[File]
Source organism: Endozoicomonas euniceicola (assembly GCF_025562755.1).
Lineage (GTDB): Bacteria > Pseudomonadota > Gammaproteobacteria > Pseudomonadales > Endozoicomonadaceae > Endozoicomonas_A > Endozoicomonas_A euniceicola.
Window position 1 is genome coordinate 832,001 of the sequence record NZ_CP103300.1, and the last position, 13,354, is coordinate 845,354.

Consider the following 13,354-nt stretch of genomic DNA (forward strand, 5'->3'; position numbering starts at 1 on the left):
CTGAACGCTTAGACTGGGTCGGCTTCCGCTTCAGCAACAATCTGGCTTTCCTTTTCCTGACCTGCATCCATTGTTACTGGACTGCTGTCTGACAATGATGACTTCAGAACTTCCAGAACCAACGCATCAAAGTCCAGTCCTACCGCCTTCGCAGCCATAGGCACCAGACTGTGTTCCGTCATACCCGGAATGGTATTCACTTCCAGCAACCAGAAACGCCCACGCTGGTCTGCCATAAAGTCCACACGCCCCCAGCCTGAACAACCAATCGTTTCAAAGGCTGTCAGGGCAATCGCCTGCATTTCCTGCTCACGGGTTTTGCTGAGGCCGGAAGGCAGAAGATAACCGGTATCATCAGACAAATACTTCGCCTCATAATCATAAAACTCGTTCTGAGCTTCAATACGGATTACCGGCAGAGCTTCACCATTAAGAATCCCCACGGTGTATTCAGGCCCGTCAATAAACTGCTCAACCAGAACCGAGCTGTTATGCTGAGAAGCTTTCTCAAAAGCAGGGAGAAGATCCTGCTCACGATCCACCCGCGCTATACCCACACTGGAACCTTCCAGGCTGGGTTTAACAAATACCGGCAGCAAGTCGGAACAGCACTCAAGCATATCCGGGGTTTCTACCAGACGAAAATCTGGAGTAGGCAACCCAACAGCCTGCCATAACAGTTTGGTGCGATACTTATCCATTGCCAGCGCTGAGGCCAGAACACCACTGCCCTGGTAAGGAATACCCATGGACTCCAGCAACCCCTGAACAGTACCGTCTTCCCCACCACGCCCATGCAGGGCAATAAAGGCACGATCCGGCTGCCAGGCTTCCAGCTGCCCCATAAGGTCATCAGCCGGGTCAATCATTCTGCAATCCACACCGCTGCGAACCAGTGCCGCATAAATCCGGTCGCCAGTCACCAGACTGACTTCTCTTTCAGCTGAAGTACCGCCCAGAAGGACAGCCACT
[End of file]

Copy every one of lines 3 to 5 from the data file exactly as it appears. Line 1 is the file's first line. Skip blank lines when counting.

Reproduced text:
Window position 1 is genome coordinate 832,001 of the sequence record NZ_CP103300.1, and the last position, 13,354, is coordinate 845,354.

Consider the following 13,354-nt stretch of genomic DNA (forward strand, 5'->3'; position numbering starts at 1 on the left):
CTGAACGCTTAGACTGGGTCGGCTTCCGCTTCAGCAACAATCTGGCTTTCCTTTTCCTGACCTGCATCCATTGTTACTGGACTGCTGTCTGACAATGATGACTTCAGAACTTCCAGAACCAACGCATCAAAGTCCAGTCCTACCGCCTTCGCAGCCATAGGCACCAGACTGTGTTCCGTCATACCCGGAATGGTATTCACTTCCAGCAACCAGAAACGCCCACGCTGGTCTGCCATAAAGTCCACACGCCCCCAGCCTGAACAACCAATCGTTTCAAAGGCTGTCAGGGCAATCGCCTGCATTTCCTGCTCACGGGTTTTGCTGAGGCCGGAAGGCAGAAGATAACCGGTATCATCAGACAAATACTTCGCCTCATAATCATAAAACTCGTTCTGAGCTTCAATACGGATTACCGGCAGAGCTTCACCATTAAGAATCCCCACGGTGTATTCAGGCCCGTCAATAAACTGCTCAACCAGAACCGAGCTGTTATGCTGAGAAGCTTTCTCAAAAGCAGGGAGAAGATCCTGCTCACGATCCACCCGCGCTATACCCACACTGGAACCTTCCAGGCTGGGTTTAACAAATACCGGCAGCAAGTCGGAACAGCACTCAAGCATATCCGGGGTTTCTACCAGACGAAAATCTGGAGTAGGCAACCCAACAGCCTGCCATAACAGTTTGGTGCGATACTTATCCATTGCCAGCGCTGAGGCCAGAACACCACTGCCCTGGTAAGGAATACCCATGGACTCCAGCAACCCCTGAACAGTACCGTCTTCCCCACCACGCCCATGCAGGGCAATAAAGGCACGATCCGGCTGCCAGGCTTCCAGCTGCCCCATAAGGTCATCAGCCGGGTCAATCATTCTGCAATCCACACCGCTGCGAACCAGTGCCGCATAAATCCGGTCGCCAGTCACCAGACTGACTTCTCTTTCAGCTGAAGTACCGCCCAGAAGGACAGCCACT